Paul N. Franco (born 1956) is a professor of government at Bowdoin College in Brunswick, Maine, and a leading authority on the British political philosopher Michael Oakeshott.
Franco holds a B.A. from Colorado College, where he studied under Oakeshott scholar Timothy Fuller, an M.Sc. from the London School of Economics, where he studied under Oakeshott himself, and a Ph.D. from the University of Chicago, where his advisor was Joseph Cropsey, a friend and disciple of the political philosopher Leo Strauss. Before Bowdoin, he taught at the University of Chicago as a William Rainey Harper Fellow.
Fuller called his book, The Political Philosophy of Michael Oakeshott (1990) the "only complete and current exposition" of Oakeshott so far. In The Conservative Soul, Fundamentalism, Freedom, and the Future of the Right (2006) blogger Andrew Sullivan referred to Franco as one of Oakeshott's "most insightful students." Franco's attempt to restore Hegel's place as an enlightenment philosopher Hegel's Philosophy of Freedom (2002) addresses a growing emphasis on Hegel's romanticism and historicism. Franco's Hegel book is now generally read alongside the work of other eminent Hegel scholars such as Robert Pippin, Charles Taylor, Steven Smith, and Alexandre Kojève. Franco's current work focuses on Friedrich Nietzsche's middle works.
Franco's articles and reviews have appeared in The American Political Science Review, Political Theory, The Journal of Politics, The Review of Politics, Political Studies, Ethics, and The Political Science Reviewer.
The Problem of Culture: Professor Franco delivered the Karofsky Lecture at Bowdoin College on September 6, 2007. His lecture was entitled "Friedrich Nietzsche and Liberal Education" and in it he formulates the "Problem of Culture:"
We have seen that Nietzsche’s fundamental solution to the problem was to posit the production of great human being or geniuses as the goal of education. Such a goal he thought would provide unity to an otherwise fragmentary culture, and meaning to the otherwise egoistic lives of individuals. It is in many ways a beguiling solution, but it is also deeply at odds with the fundamental presuppositions of 21st century American democracy. For this reason, it ultimately fails to carry conviction. Even Nietzsche himself changed his mind about the nature of the goal to be aimed at and his later philosophy is littered with figures, free-spirits, supermen, new philosophers, who were meant to fill the role originally attributed to the genius. Perhaps this is one of Nietzsche’s most enduring lessons—not his specific solutions he came up with, but the tireless quest to find a goal for culture and education in a world that had lost its traditional bearings, and was headed into the long twilight of nihilism. Though he may not have discovered a goal that we find compelling today, he brings home the danger, especially for education, of doing without any goal at all"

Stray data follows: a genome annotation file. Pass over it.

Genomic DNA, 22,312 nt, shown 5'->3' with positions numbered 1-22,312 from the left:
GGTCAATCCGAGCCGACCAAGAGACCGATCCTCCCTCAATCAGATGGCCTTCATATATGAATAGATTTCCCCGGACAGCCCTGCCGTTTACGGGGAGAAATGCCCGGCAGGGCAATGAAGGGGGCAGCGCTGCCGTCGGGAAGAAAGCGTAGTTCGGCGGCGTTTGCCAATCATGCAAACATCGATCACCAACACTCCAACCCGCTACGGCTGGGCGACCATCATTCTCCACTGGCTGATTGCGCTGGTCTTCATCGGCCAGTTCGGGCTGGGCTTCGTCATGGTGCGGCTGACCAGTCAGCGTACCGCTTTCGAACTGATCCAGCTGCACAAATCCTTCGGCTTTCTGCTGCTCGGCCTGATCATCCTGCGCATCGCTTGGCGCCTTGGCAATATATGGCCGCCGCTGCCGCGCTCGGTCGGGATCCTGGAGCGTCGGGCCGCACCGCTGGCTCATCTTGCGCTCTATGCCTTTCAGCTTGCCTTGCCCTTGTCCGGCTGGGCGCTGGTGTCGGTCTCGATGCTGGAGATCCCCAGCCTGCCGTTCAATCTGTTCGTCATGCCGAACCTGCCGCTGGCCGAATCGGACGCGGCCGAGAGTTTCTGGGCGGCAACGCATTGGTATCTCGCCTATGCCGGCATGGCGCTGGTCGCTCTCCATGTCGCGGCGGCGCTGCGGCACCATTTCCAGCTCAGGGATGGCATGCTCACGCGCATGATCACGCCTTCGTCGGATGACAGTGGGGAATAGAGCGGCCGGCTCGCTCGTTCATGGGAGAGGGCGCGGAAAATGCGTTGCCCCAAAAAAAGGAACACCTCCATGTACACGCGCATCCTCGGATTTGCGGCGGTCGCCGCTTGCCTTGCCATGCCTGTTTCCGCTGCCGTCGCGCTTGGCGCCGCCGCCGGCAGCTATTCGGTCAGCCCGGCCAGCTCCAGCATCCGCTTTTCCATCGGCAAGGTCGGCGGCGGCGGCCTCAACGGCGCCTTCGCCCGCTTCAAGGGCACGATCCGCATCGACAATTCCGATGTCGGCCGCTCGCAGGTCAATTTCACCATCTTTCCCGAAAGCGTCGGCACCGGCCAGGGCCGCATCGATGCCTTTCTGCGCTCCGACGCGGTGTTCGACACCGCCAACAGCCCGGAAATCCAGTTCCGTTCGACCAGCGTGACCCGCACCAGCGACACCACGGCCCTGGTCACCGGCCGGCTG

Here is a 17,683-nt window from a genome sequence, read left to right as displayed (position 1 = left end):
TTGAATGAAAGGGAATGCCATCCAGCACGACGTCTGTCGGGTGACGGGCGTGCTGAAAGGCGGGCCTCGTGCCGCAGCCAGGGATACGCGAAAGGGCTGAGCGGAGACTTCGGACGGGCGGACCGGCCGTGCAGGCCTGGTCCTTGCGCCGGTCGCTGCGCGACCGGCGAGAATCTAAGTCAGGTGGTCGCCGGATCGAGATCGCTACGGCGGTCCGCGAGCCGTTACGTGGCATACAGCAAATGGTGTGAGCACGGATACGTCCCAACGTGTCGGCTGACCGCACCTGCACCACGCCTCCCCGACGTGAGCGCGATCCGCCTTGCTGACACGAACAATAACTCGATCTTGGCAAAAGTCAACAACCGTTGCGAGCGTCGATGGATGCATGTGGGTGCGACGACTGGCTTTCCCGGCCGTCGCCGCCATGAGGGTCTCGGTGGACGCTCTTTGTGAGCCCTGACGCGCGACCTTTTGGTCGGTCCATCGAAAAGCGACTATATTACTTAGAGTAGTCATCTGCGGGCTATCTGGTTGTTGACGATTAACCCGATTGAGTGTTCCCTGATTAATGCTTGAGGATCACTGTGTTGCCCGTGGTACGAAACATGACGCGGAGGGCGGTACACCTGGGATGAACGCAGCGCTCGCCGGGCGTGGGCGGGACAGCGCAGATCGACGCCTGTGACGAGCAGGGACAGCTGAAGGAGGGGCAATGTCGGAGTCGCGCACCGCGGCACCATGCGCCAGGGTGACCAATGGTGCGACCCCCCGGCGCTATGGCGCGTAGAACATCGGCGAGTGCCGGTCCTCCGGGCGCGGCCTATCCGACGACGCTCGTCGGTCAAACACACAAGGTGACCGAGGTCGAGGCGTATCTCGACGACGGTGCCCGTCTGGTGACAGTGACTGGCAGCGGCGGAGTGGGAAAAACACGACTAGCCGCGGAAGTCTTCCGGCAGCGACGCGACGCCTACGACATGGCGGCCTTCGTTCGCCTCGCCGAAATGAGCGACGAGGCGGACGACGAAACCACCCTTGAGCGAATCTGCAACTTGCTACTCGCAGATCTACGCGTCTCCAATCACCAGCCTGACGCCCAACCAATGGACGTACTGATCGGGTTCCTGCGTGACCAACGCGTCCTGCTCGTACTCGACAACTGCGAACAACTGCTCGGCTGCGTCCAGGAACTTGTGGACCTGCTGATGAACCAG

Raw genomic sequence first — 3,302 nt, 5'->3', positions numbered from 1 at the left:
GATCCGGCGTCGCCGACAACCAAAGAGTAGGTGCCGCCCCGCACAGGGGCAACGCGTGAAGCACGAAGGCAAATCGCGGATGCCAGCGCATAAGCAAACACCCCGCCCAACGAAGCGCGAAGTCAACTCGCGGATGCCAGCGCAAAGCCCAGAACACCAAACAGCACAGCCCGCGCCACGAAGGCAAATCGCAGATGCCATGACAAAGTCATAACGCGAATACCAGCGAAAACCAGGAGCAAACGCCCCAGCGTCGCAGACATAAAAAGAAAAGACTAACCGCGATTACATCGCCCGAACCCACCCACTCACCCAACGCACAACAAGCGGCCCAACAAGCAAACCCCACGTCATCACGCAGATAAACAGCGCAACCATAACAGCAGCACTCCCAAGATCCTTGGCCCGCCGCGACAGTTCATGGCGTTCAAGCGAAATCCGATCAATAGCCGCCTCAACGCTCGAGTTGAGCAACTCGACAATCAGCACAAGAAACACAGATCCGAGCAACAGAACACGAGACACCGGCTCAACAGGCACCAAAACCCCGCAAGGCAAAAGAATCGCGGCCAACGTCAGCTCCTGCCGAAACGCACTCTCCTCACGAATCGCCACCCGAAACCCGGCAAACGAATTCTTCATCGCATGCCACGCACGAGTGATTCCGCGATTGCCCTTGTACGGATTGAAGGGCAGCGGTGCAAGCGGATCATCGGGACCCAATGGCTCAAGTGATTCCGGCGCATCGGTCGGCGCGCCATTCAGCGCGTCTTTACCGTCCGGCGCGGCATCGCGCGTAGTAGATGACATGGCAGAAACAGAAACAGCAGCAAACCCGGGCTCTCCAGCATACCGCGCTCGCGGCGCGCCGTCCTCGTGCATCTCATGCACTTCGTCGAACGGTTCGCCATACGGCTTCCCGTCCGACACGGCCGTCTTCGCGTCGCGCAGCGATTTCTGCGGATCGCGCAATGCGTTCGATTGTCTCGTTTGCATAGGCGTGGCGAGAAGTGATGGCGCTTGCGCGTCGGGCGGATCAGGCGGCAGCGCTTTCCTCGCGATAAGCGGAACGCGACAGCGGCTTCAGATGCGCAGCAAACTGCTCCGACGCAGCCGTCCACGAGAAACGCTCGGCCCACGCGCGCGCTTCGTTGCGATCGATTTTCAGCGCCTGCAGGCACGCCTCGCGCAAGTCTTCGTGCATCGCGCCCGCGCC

Freedom after the Cold War: Franco's work on Hegel seeks to overcome the dichotomy between positive and negative liberty as articulated by western political thinkers like Isaiah Berlin during the cold war.
Societas and universitas: These two poles anchor Franco's thought. The former, as expressed by Oakeshott, refers to a "band of eccentrics" bound together by no common purposes. Universitas refers to a political order conceived as a people consecrated to a collective enterprise. Franco's work on Oakeshott leans towards the Societas understanding of politics whereas his recent works on Nietzsche lean towards a universitas conception of politics. He does not seem to think these two are mutually exclusive. One could say his project is trying to reconcile universitas and liberalism for the 21st century.